Sunday, February 13, 2011

A soldier’s tale

Once upon a time, there was a corrupt autocrat in a blighted land who swore in front of the monument of that blighted land’s national hero that come the next election, he will give up all political power and just live the life of a common citizen.
The reason for this unexpected, uncharacteristic surrender was the autocrat’s subjects’ widespread discontent over his suffocating, oppressive rule, resulting to his being pilloried left and right.

Everyday the media of that blighted land headlines news articles detailing stories of corruption and abuse in high and low places of government and carries scathing op-ed pieces critical of his misrule.

After that unexpected twist—in which the national hero was believed to have turned over in his grave because the declaration to give up political power was received with general unbelief (because it was a fib)—the despot sent his emissary to his top war general to relay to him the following message:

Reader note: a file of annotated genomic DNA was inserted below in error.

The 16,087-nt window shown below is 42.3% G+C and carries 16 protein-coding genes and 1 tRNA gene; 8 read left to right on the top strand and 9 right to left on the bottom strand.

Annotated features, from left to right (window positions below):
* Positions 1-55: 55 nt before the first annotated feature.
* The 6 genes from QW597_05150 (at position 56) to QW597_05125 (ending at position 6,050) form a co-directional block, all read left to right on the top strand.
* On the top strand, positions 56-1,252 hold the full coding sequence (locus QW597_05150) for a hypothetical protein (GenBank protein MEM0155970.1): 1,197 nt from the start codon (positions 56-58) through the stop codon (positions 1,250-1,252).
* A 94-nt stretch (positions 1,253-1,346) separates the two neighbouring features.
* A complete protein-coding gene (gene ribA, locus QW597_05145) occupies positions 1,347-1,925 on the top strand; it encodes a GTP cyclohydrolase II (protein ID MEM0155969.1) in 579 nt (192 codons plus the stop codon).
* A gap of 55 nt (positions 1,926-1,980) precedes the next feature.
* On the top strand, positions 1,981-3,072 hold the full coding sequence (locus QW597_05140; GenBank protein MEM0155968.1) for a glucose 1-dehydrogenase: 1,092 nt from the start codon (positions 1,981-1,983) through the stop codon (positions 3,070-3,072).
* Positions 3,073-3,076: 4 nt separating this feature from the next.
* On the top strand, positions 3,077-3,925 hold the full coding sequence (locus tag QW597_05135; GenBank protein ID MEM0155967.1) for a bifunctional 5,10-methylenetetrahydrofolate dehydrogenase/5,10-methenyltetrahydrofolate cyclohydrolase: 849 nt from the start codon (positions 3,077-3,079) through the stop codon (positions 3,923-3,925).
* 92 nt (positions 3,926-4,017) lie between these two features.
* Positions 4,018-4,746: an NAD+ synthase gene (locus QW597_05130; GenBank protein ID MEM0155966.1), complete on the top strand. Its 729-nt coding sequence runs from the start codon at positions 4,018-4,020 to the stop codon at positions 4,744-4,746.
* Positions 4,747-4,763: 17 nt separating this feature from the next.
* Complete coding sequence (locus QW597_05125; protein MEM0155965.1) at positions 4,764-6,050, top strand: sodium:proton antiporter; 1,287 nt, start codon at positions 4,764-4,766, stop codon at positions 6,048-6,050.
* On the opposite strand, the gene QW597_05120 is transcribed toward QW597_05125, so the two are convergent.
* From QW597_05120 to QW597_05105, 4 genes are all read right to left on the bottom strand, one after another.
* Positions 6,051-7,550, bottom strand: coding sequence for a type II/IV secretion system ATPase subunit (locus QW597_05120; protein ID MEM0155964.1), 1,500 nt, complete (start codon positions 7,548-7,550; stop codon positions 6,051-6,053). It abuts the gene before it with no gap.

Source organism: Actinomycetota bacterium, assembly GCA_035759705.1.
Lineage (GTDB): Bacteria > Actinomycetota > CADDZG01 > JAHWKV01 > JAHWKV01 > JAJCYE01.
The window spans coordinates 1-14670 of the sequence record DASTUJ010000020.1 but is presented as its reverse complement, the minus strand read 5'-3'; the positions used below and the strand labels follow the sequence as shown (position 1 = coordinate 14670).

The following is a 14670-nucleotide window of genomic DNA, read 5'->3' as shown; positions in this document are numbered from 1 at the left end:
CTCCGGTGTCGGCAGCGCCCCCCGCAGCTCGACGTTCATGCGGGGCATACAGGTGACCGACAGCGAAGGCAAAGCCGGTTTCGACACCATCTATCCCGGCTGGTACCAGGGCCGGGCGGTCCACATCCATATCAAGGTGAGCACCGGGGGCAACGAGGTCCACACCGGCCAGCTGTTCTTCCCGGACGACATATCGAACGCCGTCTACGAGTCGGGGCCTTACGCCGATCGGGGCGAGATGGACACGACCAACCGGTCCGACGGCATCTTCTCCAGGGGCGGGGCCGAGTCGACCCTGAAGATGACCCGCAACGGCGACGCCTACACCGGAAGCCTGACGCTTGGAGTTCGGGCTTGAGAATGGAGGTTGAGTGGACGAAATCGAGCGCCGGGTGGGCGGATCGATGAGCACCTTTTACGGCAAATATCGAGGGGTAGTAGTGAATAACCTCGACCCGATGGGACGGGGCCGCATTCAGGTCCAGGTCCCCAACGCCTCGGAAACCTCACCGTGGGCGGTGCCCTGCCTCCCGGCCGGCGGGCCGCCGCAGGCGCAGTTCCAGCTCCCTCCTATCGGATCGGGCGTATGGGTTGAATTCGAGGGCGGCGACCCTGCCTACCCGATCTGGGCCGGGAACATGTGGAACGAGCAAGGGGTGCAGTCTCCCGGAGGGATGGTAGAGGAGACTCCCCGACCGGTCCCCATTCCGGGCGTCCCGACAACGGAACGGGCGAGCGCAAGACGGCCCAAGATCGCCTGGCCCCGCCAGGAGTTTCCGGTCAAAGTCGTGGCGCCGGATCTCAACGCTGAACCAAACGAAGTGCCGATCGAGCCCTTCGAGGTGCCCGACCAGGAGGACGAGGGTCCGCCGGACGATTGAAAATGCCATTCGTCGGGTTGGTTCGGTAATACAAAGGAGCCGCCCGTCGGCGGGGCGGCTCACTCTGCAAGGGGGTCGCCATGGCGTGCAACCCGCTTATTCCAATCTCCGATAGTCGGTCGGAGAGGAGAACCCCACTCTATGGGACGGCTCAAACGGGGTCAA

“Our boss is no longer running for re-election. He wants me to tell you that you are to be his successor. He will support you as the next ruler.”

The war general, who had also served the despot previous to the current, was caught flat-footed and, of course, flattered.

“But I have no bullets, no amulets, no soldier, and no silver.”

The emissary, who’s very young, but was as corrupt as his lord, said:

“He told me to tell you that you are to begin gathering your bullets, amulets, soldiers, and silver,” the emissary said, winking an eye.

The war general took the instruction to heart (he had no reason to doubt the authenticity of the emissary or of the message). He begun to scheme and soon was filling up a war chest, using the clout and influence of his position.

In the next election, the people of the blighted land were dismayed when the autocrat, in a fit of amnesia, forgot his declaration and again ran for public office. He won with only a token opposition because the people were very afraid of his tantrums, and because he had the polls rigged in his favor.